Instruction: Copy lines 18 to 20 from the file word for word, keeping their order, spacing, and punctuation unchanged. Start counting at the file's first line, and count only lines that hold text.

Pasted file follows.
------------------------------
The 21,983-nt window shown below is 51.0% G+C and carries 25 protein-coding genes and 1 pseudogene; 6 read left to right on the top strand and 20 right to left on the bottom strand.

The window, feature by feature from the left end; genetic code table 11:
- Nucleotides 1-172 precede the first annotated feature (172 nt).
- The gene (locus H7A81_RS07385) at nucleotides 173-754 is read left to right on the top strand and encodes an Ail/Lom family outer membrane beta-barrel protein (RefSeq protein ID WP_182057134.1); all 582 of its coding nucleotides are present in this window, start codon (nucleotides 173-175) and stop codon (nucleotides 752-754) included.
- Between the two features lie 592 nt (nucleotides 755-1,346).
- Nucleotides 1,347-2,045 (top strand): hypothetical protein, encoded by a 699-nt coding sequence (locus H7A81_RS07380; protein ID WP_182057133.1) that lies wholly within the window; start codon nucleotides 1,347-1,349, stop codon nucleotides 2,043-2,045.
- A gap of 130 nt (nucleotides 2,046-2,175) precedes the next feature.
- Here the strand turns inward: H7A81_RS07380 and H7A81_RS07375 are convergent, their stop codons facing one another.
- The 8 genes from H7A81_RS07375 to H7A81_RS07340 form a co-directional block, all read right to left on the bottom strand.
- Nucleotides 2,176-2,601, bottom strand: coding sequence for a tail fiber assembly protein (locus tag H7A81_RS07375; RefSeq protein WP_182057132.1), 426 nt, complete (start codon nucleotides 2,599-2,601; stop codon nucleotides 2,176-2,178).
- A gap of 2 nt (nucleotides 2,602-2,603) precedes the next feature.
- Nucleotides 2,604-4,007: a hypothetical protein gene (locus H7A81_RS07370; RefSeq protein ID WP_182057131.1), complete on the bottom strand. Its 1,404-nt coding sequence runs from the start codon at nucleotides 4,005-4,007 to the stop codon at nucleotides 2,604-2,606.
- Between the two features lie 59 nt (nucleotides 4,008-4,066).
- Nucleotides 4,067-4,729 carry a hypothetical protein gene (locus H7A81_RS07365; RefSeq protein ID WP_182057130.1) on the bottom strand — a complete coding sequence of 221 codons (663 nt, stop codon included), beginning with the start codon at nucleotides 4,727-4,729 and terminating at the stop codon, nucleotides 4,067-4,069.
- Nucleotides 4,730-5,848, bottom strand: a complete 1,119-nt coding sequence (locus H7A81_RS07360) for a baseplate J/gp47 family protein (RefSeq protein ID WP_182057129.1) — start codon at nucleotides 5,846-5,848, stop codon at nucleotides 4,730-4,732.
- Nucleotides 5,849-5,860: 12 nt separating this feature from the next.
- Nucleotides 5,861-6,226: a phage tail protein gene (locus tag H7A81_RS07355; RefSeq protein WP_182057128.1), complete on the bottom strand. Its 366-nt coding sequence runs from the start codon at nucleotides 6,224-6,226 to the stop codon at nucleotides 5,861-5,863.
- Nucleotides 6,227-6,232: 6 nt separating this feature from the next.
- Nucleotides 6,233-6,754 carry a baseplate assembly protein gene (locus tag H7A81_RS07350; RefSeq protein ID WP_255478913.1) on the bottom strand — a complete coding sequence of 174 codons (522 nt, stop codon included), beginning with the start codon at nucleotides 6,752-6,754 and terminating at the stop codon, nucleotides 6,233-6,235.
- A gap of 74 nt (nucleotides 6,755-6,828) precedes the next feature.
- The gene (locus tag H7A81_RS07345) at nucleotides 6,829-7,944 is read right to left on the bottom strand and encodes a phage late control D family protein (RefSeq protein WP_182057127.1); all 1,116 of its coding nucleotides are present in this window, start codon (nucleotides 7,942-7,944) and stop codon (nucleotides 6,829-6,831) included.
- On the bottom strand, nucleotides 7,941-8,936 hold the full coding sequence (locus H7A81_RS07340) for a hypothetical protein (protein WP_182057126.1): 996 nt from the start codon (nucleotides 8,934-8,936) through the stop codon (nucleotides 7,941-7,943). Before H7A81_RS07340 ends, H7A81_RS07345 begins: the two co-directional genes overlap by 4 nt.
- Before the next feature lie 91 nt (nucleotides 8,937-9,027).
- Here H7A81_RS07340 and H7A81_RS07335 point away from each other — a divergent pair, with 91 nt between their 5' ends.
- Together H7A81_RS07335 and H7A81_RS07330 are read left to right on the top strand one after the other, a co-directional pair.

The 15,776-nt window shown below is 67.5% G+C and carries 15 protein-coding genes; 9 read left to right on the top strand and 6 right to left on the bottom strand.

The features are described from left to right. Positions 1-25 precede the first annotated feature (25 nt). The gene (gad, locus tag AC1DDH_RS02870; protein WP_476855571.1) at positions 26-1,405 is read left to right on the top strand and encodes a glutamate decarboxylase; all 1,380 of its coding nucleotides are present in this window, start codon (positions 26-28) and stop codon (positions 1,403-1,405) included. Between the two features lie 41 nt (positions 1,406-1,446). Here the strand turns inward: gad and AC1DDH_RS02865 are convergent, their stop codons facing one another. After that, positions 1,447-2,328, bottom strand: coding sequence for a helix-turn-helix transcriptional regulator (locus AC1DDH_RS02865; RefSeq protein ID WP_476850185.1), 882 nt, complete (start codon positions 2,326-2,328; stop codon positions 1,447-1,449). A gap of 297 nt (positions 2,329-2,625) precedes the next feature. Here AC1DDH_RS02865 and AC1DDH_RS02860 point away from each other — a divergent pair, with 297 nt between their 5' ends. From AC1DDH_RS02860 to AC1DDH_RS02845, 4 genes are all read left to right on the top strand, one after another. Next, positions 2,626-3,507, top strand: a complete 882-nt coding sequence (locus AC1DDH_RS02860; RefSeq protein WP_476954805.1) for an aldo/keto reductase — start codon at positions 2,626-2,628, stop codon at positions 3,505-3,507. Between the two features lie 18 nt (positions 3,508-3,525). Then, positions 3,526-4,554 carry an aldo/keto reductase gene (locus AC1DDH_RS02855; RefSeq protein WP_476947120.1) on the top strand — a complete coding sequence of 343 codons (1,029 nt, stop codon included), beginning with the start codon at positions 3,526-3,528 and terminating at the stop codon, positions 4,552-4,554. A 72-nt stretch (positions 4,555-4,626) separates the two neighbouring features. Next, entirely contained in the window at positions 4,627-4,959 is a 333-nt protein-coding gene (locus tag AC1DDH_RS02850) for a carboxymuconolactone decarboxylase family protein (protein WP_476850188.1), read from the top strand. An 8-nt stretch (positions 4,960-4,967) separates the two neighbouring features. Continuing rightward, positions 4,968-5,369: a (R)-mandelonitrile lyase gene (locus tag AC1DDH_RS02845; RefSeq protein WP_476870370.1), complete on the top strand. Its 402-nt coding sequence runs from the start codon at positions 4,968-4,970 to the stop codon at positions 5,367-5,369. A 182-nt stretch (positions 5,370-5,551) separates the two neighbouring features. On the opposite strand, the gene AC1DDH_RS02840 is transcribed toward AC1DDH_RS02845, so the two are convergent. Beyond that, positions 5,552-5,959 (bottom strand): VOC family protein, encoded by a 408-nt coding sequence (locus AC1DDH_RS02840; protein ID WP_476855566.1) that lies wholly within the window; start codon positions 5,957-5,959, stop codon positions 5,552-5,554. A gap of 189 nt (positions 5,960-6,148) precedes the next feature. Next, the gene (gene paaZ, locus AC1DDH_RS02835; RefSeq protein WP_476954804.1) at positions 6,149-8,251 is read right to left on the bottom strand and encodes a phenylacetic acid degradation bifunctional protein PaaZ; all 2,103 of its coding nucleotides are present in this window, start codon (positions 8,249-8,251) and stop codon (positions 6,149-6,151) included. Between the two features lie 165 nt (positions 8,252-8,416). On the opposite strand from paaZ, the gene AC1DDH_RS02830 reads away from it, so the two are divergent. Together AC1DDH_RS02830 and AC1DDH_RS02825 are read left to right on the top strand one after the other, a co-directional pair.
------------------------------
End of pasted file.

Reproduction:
- Nucleotides 6,227-6,232: 6 nt separating this feature from the next.
- Nucleotides 6,233-6,754 carry a baseplate assembly protein gene (locus tag H7A81_RS07350; RefSeq protein ID WP_255478913.1) on the bottom strand — a complete coding sequence of 174 codons (522 nt, stop codon included), beginning with the start codon at nucleotides 6,752-6,754 and terminating at the stop codon, nucleotides 6,233-6,235.
- A gap of 74 nt (nucleotides 6,755-6,828) precedes the next feature.